Of late, it seems that courts have been reluctant to stay pending TCPA cases as the Federal Communications Commission (FCC) continues to consider how to address key issues opened by the ACA International decision. For example, last week in Thomas v.Smith-Palluck Assocs. Corp., 2019 U.S. Dist., LEXIS 63751, Case No. 2:17-cv-02001-MMD-CWH, April 12, 2019, the Court declined to defer to a new FCC decision on what constitutes an ATDS in part because “it is unclear when the FCC would issue new rules that would settle the question of whether the Defendant’s system at issue here is an ATDS….” It further noted that it was “also unclear whether the FCC Decision would definitively resolve all pertinent issues in this case….”
Now comes the Court in Matlock v. United Healthcare Servs., 2019 U.S. Dist. LEXIS 65149, No. 2:13-cv-02206-MCA-EFB, April 15, 2019, a case involving the defendant’s calls to subscribers who had previously provided their consent. Unfortunately, Mr. Matlock was not the “called party” who originally acquiesced to receive flu shot reminders; the original consenting party’s wireless number had been reassigned to him. His TCPA class action ensued in October of 2013.
In early 2014, United Healthcare Services (United) petitioned the FCC to clarify expeditiously who was the “called party” in such a context. The Court, “because the [alleged] violation… is not ongoing and … the case was in its early stages of litigation,” stayed the proceedings in March of 2014, pending an FCC decision on the petition. After the FCC’s Omnibus TCPA Order in 2015 and the immediate appeal thereof, the Court continued the stay. Then, the 2018 ACA International decision issued and the FCC “quickly moved to reconsider its definitions of both ‘called party’ and prior express consent.” United again asked the Court to wait until the FCC acted. And the Court this week agreed to do so.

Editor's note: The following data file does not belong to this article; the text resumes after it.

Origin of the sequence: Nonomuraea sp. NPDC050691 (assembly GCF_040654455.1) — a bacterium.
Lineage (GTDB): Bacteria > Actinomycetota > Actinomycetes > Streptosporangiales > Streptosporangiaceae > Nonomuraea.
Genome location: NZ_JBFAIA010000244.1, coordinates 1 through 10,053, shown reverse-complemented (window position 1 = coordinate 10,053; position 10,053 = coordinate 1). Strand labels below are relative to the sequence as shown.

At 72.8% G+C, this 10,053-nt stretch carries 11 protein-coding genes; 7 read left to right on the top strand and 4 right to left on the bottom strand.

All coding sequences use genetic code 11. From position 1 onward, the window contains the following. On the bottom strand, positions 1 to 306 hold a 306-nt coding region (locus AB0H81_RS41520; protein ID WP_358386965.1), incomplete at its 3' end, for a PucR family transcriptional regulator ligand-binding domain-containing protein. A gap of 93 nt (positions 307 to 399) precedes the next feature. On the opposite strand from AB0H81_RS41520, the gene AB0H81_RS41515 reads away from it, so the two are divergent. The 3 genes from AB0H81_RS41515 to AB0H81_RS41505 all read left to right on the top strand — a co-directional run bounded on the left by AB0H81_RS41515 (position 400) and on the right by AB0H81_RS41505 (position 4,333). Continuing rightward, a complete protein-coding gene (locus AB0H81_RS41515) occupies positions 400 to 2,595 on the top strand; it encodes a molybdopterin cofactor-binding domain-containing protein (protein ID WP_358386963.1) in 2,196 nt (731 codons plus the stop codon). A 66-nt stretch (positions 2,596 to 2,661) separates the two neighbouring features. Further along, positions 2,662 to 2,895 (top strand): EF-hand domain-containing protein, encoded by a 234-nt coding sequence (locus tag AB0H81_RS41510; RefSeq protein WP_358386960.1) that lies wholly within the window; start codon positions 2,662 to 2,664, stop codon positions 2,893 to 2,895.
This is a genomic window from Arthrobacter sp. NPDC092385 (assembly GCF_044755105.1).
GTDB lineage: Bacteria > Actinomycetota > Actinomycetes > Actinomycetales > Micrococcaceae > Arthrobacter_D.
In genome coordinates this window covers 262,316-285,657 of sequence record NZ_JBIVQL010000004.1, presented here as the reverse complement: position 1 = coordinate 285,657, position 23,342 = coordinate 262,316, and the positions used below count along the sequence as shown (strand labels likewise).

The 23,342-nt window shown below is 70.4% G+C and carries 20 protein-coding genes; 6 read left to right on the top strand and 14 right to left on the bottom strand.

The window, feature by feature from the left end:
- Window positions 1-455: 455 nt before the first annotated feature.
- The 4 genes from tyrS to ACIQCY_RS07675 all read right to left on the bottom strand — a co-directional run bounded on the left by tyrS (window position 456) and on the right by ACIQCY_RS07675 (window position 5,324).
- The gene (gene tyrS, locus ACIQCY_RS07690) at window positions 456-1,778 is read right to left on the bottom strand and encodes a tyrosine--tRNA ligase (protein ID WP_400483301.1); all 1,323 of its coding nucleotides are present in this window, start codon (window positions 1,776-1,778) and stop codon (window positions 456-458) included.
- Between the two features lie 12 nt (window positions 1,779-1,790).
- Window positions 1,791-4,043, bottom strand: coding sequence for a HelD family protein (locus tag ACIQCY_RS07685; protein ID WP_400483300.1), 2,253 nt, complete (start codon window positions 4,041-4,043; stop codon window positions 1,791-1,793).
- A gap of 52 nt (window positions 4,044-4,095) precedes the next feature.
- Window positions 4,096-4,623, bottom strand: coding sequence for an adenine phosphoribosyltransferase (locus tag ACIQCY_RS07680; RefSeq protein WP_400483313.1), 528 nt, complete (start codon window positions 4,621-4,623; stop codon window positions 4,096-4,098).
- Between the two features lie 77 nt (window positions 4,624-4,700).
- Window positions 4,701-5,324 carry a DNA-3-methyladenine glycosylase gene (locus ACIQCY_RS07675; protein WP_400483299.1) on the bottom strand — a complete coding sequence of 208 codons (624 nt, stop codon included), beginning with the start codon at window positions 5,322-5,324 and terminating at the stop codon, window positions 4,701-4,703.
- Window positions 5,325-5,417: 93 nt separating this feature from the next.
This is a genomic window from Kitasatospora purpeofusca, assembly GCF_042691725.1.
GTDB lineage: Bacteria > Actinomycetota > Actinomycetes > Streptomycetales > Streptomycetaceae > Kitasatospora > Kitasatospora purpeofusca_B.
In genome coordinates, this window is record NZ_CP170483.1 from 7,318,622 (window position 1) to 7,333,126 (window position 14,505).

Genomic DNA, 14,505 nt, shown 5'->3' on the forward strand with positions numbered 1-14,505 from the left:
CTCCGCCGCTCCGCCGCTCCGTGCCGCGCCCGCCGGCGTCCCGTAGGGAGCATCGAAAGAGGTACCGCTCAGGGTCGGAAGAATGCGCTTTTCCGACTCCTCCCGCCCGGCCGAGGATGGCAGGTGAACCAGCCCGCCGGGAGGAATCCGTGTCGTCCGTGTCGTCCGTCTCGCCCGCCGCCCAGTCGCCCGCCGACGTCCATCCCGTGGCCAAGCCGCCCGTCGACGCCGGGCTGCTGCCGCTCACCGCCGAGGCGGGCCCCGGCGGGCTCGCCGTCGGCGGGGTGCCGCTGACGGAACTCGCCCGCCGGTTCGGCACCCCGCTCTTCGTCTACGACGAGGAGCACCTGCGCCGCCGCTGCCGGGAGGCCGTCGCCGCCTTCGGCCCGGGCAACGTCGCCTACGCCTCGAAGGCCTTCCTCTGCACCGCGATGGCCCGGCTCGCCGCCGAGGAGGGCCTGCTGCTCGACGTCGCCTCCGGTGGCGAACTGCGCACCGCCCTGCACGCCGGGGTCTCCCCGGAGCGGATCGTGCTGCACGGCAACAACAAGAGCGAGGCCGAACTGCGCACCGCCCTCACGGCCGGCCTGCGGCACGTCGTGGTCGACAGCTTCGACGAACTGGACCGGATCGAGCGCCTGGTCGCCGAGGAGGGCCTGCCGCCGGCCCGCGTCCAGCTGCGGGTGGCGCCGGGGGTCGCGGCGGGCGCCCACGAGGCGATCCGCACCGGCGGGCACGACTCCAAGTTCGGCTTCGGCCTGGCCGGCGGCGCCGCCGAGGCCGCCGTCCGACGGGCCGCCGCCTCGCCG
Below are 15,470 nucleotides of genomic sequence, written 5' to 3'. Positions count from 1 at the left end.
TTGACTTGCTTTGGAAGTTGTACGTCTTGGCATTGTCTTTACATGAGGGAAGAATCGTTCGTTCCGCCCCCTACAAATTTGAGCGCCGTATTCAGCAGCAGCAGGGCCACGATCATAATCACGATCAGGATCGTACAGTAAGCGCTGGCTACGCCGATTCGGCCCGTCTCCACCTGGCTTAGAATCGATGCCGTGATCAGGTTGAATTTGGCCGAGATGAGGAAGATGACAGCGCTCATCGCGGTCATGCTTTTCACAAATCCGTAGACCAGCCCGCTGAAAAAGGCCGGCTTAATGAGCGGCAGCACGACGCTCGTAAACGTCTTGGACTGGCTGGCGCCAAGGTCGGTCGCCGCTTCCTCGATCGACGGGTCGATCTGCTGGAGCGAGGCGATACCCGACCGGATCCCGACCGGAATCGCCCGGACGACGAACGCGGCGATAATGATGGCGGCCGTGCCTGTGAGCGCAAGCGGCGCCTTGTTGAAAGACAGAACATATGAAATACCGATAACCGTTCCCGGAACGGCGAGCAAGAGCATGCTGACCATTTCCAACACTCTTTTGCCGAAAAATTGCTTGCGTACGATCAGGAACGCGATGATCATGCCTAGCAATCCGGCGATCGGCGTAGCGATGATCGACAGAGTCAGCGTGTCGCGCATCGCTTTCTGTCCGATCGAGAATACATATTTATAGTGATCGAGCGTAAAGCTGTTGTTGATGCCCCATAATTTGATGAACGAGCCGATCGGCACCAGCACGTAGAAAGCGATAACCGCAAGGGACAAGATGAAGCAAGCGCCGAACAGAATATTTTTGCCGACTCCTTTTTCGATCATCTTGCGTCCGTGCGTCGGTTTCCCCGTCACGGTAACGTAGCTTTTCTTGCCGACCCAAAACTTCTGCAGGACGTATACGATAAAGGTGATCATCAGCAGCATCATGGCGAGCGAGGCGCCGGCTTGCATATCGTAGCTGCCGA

So what were the foundations of the Court’s ruling and tenets potentially to argue?
First, “the forthcoming new guidelines from the FCC may well be determinative of the outcome” of the case.
Second, in addition to the fact that the FCC issues are “directly germane to” the litigation, they “are also being considered by the agency with primary jurisdiction for interpreting” the statute.
Third, courts have granted stays “where, as here, courts…have reached conflicting conclusions over issues where the FCC has primary jurisdiction.”
Fourth, “[g]iven the high number of both reassigned numbers and TCPA lawsuits, it is equally important that these matters be treated uniformly, and the FCC is the best party to do that in the first instance.”
Fifth, in light of the prospect that waiting for the FCC “may dispense with all or part of the issues confronted with this case, a continued stay would appear to promote economy and efficiency for both parties and” the Court.
Sixth, even after five years, “what has transpired in the meantime makes clear… [that] the process has been a continuing one with further clarity expected soon.”
Final instruction: notify the Court thirty days after further decision by the FCC and in any event provide a joint status report as to those proceedings not later than six months after the Court’s action.
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